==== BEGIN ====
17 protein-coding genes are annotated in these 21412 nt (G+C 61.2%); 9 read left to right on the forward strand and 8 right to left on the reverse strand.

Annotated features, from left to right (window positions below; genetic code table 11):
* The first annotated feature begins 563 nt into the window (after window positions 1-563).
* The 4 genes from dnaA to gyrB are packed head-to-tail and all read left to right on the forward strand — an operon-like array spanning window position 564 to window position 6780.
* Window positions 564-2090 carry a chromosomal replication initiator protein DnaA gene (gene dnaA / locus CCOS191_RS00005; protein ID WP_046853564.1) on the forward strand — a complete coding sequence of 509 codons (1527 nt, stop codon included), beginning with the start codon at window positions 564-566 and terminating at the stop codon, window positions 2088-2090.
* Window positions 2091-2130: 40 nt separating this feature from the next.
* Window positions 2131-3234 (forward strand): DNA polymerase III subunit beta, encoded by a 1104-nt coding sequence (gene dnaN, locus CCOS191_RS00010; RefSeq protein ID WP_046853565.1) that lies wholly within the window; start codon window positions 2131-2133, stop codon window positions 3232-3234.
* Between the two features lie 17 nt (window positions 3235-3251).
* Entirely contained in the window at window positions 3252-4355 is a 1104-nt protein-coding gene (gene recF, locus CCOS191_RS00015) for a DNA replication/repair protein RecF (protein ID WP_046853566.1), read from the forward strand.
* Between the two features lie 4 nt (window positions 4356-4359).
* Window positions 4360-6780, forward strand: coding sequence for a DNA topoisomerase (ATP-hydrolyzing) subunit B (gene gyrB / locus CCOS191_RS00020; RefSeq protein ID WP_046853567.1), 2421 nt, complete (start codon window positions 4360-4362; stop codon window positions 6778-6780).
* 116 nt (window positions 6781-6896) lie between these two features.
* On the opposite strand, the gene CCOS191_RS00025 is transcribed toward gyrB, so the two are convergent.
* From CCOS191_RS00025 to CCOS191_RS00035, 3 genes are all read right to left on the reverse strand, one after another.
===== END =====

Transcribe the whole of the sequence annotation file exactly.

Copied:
17 protein-coding genes are annotated in these 21412 nt (G+C 61.2%); 9 read left to right on the forward strand and 8 right to left on the reverse strand.

Annotated features, from left to right (window positions below; genetic code table 11):
* The first annotated feature begins 563 nt into the window (after window positions 1-563).
* The 4 genes from dnaA to gyrB are packed head-to-tail and all read left to right on the forward strand — an operon-like array spanning window position 564 to window position 6780.
* Window positions 564-2090 carry a chromosomal replication initiator protein DnaA gene (gene dnaA / locus CCOS191_RS00005; protein ID WP_046853564.1) on the forward strand — a complete coding sequence of 509 codons (1527 nt, stop codon included), beginning with the start codon at window positions 564-566 and terminating at the stop codon, window positions 2088-2090.
* Window positions 2091-2130: 40 nt separating this feature from the next.
* Window positions 2131-3234 (forward strand): DNA polymerase III subunit beta, encoded by a 1104-nt coding sequence (gene dnaN, locus CCOS191_RS00010; RefSeq protein ID WP_046853565.1) that lies wholly within the window; start codon window positions 2131-2133, stop codon window positions 3232-3234.
* Between the two features lie 17 nt (window positions 3235-3251).
* Entirely contained in the window at window positions 3252-4355 is a 1104-nt protein-coding gene (gene recF, locus CCOS191_RS00015) for a DNA replication/repair protein RecF (protein ID WP_046853566.1), read from the forward strand.
* Between the two features lie 4 nt (window positions 4356-4359).
* Window positions 4360-6780, forward strand: coding sequence for a DNA topoisomerase (ATP-hydrolyzing) subunit B (gene gyrB / locus CCOS191_RS00020; RefSeq protein ID WP_046853567.1), 2421 nt, complete (start codon window positions 4360-4362; stop codon window positions 6778-6780).
* 116 nt (window positions 6781-6896) lie between these two features.
* On the opposite strand, the gene CCOS191_RS00025 is transcribed toward gyrB, so the two are convergent.
* From CCOS191_RS00025 to CCOS191_RS00035, 3 genes are all read right to left on the reverse strand, one after another.